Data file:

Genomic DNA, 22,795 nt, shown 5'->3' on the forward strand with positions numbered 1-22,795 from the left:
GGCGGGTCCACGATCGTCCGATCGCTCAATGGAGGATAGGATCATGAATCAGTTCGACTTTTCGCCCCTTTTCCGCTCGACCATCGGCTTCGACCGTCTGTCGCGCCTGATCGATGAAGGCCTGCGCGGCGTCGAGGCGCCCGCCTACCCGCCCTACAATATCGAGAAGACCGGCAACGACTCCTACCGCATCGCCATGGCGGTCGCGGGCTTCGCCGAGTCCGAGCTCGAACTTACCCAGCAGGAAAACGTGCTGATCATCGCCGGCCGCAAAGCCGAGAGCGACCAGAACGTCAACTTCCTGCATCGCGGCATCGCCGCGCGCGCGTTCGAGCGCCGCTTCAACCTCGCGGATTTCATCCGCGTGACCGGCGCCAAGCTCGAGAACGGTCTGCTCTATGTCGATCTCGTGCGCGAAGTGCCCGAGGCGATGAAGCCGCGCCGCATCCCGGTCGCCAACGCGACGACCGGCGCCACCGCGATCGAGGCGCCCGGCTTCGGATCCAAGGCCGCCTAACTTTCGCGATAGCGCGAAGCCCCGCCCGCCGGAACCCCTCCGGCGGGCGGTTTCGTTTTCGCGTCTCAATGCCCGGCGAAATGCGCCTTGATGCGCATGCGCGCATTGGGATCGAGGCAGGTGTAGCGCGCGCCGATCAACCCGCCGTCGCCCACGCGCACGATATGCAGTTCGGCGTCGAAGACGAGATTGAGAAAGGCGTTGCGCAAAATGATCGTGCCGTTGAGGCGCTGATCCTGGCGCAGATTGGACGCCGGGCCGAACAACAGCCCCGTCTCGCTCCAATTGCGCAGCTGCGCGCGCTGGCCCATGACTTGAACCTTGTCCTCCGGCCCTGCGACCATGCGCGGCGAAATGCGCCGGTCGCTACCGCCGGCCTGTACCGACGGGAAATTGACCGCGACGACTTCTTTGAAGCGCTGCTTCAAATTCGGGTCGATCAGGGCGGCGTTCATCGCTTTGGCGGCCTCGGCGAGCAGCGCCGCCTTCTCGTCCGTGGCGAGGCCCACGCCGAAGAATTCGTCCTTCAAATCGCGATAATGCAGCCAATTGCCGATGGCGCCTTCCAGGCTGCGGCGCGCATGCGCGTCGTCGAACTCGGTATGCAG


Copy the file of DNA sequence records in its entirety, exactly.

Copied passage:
Genomic DNA, 22,795 nt, shown 5'->3' on the forward strand with positions numbered 1-22,795 from the left:
GGCGGGTCCACGATCGTCCGATCGCTCAATGGAGGATAGGATCATGAATCAGTTCGACTTTTCGCCCCTTTTCCGCTCGACCATCGGCTTCGACCGTCTGTCGCGCCTGATCGATGAAGGCCTGCGCGGCGTCGAGGCGCCCGCCTACCCGCCCTACAATATCGAGAAGACCGGCAACGACTCCTACCGCATCGCCATGGCGGTCGCGGGCTTCGCCGAGTCCGAGCTCGAACTTACCCAGCAGGAAAACGTGCTGATCATCGCCGGCCGCAAAGCCGAGAGCGACCAGAACGTCAACTTCCTGCATCGCGGCATCGCCGCGCGCGCGTTCGAGCGCCGCTTCAACCTCGCGGATTTCATCCGCGTGACCGGCGCCAAGCTCGAGAACGGTCTGCTCTATGTCGATCTCGTGCGCGAAGTGCCCGAGGCGATGAAGCCGCGCCGCATCCCGGTCGCCAACGCGACGACCGGCGCCACCGCGATCGAGGCGCCCGGCTTCGGATCCAAGGCCGCCTAACTTTCGCGATAGCGCGAAGCCCCGCCCGCCGGAACCCCTCCGGCGGGCGGTTTCGTTTTCGCGTCTCAATGCCCGGCGAAATGCGCCTTGATGCGCATGCGCGCATTGGGATCGAGGCAGGTGTAGCGCGCGCCGATCAACCCGCCGTCGCCCACGCGCACGATATGCAGTTCGGCGTCGAAGACGAGATTGAGAAAGGCGTTGCGCAAAATGATCGTGCCGTTGAGGCGCTGATCCTGGCGCAGATTGGACGCCGGGCCGAACAACAGCCCCGTCTCGCTCCAATTGCGCAGCTGCGCGCGCTGGCCCATGACTTGAACCTTGTCCTCCGGCCCTGCGACCATGCGCGGCGAAATGCGCCGGTCGCTACCGCCGGCCTGTACCGACGGGAAATTGACCGCGACGACTTCTTTGAAGCGCTGCTTCAAATTCGGGTCGATCAGGGCGGCGTTCATCGCTTTGGCGGCCTCGGCGAGCAGCGCCGCCTTCTCGTCCGTGGCGAGGCCCACGCCGAAGAATTCGTCCTTCAAATCGCGATAATGCAGCCAATTGCCGATGGCGCCTTCCAGGCTGCGGCGCGCATGCGCGTCGTCGAACTCGGTATGCAG